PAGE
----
An Oregon couple fined $135,000 for refusing to make a cake for a lesbian wedding appeared before the Oregon Court of Appeals for the first time on Thursday, in an effort to have the judgment overturned.
In one of the most notorious religious liberty cases in recent years, Aaron and Melissa Klein, owners of Sweet Cakes by Melissa, were found guilty of discrimination in 2013 of for refusing to bake a wedding cake for a same-sex couple because it violated the tenets of their Christian faith.
The court sentenced the Christian couple to a fine of $135,000 for the “emotional damage” they had allegedly caused the lesbian pair. Rachel Cryer-Bowman and Laurel Bowman-Cryer had accused the Kleins of “mental rape,” adding that they had suffered a “loss of appetite” and “impaired digestion” from the ordeal, which remarkably led to simultaneous “weight gain.”
In 2015, Oregon Labor Commissioner Brad Avakian slapped a gag order on the Kleins, following the couple’s interview with Family Research Council’s Tony Perkins. During the interview, Aaron said among other things, “This fight is not over. We will continue to stand strong.”
“The Commissioner of the Bureau of Labor and Industries hereby orders [Aaron and Melissa Klein] to cease and desist from publishing, circulating, issuing or displaying, or causing to be published … any communication to the effect that any of the accommodations … will be refused, withheld from or denied to, or that any discrimination be made against, any person on account of their sexual orientation,” Avakian wrote.
“This effectively strips us of all our First Amendment rights,” wrote the Kleins on their Facebook page. “According to the state of Oregon we neither have freedom of religion or freedom of speech.”
“We lost everything we loved and worked so hard to build,” she said.
From the beginning, the Kleins have made it clear that they have never refused service to anyone based on sexual orientation, but their religious convictions did not permit them to participate in a gay wedding, which they believe to be immoral.
“When we opened our bakery, we loved serving all customers who came into the shop, regardless of their identity or beliefs. My cakes were my canvas,” Melissa said. “My bakery wasn’t just called ‘Sweet Cakes Bakery,’ it was ‘Sweet Cakes by Melissa’ because I pour my passion and heart into each cake I make. My faith is a part of that.”
Although the Kleins’ situation is bleak, shifting winds in Washington may give cause for a modicum of hope.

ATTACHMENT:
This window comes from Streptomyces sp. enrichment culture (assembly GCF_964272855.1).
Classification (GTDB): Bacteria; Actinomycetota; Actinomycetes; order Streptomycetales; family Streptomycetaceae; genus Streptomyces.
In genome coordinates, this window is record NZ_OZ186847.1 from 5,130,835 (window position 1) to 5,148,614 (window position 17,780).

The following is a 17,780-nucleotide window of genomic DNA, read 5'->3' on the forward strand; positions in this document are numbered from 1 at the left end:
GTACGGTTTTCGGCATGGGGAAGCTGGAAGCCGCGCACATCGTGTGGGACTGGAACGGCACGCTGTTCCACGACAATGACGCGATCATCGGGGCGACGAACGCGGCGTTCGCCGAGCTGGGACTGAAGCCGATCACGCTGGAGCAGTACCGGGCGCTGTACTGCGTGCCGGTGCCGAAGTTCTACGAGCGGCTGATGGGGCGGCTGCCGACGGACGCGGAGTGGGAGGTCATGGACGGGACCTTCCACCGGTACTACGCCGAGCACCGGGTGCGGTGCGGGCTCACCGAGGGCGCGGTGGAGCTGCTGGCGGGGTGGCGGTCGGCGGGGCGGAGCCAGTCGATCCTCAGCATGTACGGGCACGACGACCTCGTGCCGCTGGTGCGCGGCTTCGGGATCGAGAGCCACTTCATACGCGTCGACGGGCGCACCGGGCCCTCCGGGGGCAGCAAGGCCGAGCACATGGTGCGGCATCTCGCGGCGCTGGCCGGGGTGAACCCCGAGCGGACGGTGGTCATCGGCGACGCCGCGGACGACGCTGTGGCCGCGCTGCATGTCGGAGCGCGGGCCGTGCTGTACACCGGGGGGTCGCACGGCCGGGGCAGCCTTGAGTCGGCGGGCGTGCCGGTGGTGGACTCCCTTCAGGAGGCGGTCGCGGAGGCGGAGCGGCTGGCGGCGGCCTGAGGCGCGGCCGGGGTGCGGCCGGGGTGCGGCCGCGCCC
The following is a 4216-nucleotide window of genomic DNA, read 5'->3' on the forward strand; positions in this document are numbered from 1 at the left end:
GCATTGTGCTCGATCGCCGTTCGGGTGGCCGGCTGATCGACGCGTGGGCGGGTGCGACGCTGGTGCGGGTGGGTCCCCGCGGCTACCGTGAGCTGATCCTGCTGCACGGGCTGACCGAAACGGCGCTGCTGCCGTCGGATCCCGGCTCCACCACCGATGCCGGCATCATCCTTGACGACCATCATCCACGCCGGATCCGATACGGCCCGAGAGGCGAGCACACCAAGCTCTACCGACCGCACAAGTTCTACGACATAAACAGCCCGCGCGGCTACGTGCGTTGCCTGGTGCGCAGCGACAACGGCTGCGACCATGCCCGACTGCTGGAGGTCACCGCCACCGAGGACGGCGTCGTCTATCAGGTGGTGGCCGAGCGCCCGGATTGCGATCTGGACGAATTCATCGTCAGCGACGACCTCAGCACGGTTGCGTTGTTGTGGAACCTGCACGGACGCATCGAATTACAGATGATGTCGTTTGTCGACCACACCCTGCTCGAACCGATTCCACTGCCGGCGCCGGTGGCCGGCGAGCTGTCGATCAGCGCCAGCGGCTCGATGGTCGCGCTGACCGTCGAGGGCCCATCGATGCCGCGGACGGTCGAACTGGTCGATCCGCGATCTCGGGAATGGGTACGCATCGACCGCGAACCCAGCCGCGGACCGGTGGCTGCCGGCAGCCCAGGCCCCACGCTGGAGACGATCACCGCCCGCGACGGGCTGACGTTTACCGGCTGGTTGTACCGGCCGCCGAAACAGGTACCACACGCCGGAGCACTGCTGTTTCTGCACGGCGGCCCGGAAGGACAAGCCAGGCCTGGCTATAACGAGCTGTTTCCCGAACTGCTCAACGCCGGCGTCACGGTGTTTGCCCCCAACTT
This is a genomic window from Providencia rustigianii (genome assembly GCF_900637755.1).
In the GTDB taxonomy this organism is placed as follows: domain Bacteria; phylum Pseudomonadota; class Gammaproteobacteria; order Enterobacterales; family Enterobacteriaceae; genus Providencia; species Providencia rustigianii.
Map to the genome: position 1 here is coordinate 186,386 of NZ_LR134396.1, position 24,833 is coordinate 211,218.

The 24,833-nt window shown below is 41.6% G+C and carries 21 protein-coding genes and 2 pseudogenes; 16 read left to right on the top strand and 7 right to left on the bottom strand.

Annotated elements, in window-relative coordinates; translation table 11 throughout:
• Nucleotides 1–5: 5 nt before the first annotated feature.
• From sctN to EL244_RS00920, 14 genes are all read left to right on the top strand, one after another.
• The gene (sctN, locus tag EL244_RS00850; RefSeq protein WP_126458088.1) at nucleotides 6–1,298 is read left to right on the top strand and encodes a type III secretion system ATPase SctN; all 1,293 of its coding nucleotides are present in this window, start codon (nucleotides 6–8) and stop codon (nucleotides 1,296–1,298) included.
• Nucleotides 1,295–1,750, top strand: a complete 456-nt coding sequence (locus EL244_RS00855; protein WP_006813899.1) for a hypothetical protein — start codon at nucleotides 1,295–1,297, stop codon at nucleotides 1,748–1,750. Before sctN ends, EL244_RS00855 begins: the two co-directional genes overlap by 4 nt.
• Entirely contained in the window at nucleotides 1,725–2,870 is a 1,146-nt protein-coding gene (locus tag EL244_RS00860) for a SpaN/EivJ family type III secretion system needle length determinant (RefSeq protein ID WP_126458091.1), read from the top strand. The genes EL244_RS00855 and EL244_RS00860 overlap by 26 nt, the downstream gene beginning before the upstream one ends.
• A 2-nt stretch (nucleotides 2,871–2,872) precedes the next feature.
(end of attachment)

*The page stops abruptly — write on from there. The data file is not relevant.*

The Obama administration sent regular signals that religious liberty would be made to bow before lifestyle choices, but the Trump administration seems to be reversing previous White House hostility toward religious faith.
In late 2016, the Obama-appointed Chairman of the U.S. Commission on Civil Rights (USCCR) attacked proponents of religious liberty, suggesting that religion is simply a cover for bigotry, prejudice, and discrimination.
Martin R. Castro stated that the phrases “religious liberty” and “religious freedom” are nothing more than “code words for discrimination, intolerance, racism, sexism, homophobia, Islamophobia or any form of intolerance.”
According to Tim Schultz, the president of the 1st Amendment Partnership, the Obama administration seemed to view religion as an enemy standing in the way of their policy objectives.
“They view religious freedom as a kind of inconvenient speed bump on the way to those objectives in some way,” Schultz said.
This has not been the tone taken by the new administration.
In his very first executive order after assuming office, President Trump sought to “ease the burden” of Obamacare by granting exemptions wherever possible to those unduly constrained by the law. Trump’s move followed a long and contentious battle between the Obama administration and the Little Sisters of the Poor, who were being coerced into providing services to which they morally objected.
This week, dozens of conservatives and faith-based groups signed a letter urging President Trump to sign an executive order to protect the religious liberty of people and organizations that have been harassed by the federal government for expressing their beliefs on traditional marriage, the sanctity of life from birth to natural death, and other moral issues.
The Oregon Court of Appeals is expected to issue an opinion on the case of the Christian bakers sometime in the next few months.
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